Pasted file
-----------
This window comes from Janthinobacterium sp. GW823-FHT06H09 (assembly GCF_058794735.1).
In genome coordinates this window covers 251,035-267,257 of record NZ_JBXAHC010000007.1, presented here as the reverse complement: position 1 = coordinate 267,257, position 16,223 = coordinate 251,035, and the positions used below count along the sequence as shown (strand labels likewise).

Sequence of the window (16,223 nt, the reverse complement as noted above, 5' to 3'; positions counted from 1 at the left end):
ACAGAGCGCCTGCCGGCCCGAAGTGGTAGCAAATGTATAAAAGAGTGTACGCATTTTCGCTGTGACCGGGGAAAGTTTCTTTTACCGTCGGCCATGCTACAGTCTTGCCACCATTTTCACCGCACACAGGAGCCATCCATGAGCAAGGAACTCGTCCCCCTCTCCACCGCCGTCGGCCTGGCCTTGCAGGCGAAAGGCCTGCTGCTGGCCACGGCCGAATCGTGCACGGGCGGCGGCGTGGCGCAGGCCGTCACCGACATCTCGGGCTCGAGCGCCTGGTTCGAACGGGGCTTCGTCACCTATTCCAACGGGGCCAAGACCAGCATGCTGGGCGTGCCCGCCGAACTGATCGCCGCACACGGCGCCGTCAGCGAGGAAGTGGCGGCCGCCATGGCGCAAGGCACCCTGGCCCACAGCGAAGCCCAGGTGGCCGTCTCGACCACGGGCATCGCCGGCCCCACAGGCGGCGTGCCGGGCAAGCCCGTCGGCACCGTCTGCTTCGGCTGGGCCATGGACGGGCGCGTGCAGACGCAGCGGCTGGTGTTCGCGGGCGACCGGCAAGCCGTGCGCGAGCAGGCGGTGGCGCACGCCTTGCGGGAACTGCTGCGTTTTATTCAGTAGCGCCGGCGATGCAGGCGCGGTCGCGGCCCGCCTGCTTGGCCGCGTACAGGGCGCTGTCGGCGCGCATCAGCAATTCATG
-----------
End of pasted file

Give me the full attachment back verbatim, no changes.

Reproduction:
This window comes from Janthinobacterium sp. GW823-FHT06H09 (assembly GCF_058794735.1).
In genome coordinates this window covers 251,035-267,257 of record NZ_JBXAHC010000007.1, presented here as the reverse complement: position 1 = coordinate 267,257, position 16,223 = coordinate 251,035, and the positions used below count along the sequence as shown (strand labels likewise).

Sequence of the window (16,223 nt, the reverse complement as noted above, 5' to 3'; positions counted from 1 at the left end):
ACAGAGCGCCTGCCGGCCCGAAGTGGTAGCAAATGTATAAAAGAGTGTACGCATTTTCGCTGTGACCGGGGAAAGTTTCTTTTACCGTCGGCCATGCTACAGTCTTGCCACCATTTTCACCGCACACAGGAGCCATCCATGAGCAAGGAACTCGTCCCCCTCTCCACCGCCGTCGGCCTGGCCTTGCAGGCGAAAGGCCTGCTGCTGGCCACGGCCGAATCGTGCACGGGCGGCGGCGTGGCGCAGGCCGTCACCGACATCTCGGGCTCGAGCGCCTGGTTCGAACGGGGCTTCGTCACCTATTCCAACGGGGCCAAGACCAGCATGCTGGGCGTGCCCGCCGAACTGATCGCCGCACACGGCGCCGTCAGCGAGGAAGTGGCGGCCGCCATGGCGCAAGGCACCCTGGCCCACAGCGAAGCCCAGGTGGCCGTCTCGACCACGGGCATCGCCGGCCCCACAGGCGGCGTGCCGGGCAAGCCCGTCGGCACCGTCTGCTTCGGCTGGGCCATGGACGGGCGCGTGCAGACGCAGCGGCTGGTGTTCGCGGGCGACCGGCAAGCCGTGCGCGAGCAGGCGGTGGCGCACGCCTTGCGGGAACTGCTGCGTTTTATTCAGTAGCGCCGGCGATGCAGGCGCGGTCGCGGCCCGCCTGCTTGGCCGCGTACAGGGCGCTGTCGGCGCGCATCAGCAATTCATG